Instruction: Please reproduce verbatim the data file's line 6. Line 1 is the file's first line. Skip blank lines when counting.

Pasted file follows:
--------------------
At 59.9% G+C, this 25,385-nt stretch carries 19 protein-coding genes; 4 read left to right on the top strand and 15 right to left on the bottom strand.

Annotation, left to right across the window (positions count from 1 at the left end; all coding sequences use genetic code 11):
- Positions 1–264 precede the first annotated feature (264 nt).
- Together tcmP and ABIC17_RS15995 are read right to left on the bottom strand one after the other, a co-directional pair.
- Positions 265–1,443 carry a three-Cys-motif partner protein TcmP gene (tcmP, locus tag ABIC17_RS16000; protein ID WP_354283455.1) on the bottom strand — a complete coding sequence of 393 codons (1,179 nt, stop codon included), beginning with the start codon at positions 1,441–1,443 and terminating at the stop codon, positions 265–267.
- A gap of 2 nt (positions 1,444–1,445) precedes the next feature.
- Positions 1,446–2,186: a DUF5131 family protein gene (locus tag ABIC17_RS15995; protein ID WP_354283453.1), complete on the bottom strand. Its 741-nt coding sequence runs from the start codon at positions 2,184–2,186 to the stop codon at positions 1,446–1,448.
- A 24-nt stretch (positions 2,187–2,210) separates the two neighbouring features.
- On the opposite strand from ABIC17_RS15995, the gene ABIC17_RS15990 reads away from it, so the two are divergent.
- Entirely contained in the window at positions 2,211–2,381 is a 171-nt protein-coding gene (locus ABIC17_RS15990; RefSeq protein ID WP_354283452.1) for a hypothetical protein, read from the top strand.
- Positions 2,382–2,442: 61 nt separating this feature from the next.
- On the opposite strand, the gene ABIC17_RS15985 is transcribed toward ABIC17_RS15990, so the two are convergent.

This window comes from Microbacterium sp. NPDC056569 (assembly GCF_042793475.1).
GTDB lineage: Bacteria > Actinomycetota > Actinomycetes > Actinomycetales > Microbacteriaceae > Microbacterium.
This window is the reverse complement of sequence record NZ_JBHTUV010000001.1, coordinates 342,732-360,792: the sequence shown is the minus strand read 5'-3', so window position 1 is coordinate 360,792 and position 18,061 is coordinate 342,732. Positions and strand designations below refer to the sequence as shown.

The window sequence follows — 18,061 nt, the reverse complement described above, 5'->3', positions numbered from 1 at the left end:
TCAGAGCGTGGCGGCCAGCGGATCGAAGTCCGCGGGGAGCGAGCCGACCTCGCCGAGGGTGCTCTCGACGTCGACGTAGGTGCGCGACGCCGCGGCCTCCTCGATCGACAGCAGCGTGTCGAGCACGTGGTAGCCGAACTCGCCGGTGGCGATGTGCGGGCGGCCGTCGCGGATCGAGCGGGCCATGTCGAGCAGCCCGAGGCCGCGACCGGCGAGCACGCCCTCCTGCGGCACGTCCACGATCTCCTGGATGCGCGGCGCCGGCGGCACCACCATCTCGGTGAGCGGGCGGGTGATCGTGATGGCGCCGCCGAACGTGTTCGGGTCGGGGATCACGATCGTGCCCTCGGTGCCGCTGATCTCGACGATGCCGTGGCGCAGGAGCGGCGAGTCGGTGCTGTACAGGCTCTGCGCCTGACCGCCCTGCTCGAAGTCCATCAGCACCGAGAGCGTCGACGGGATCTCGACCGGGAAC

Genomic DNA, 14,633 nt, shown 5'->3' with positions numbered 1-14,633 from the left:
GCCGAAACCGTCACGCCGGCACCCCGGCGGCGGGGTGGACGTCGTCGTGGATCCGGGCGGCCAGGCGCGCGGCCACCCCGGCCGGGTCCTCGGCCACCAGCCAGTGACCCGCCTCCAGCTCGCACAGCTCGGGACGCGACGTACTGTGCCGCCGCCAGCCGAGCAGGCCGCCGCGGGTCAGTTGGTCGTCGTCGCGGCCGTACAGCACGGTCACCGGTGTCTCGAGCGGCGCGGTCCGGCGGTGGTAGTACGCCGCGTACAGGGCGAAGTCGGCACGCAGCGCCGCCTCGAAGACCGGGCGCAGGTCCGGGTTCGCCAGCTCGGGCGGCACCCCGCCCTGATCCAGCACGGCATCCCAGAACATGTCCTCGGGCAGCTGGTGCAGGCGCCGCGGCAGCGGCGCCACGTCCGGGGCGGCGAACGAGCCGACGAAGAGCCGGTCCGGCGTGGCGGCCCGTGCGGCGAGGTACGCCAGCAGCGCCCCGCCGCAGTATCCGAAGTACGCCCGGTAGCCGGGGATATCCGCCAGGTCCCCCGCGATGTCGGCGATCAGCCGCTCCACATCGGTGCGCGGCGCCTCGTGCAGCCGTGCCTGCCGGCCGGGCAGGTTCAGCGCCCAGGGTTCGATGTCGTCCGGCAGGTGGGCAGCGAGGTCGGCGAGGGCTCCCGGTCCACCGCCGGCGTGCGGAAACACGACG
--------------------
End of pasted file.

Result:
- A gap of 2 nt (positions 1,444–1,445) precedes the next feature.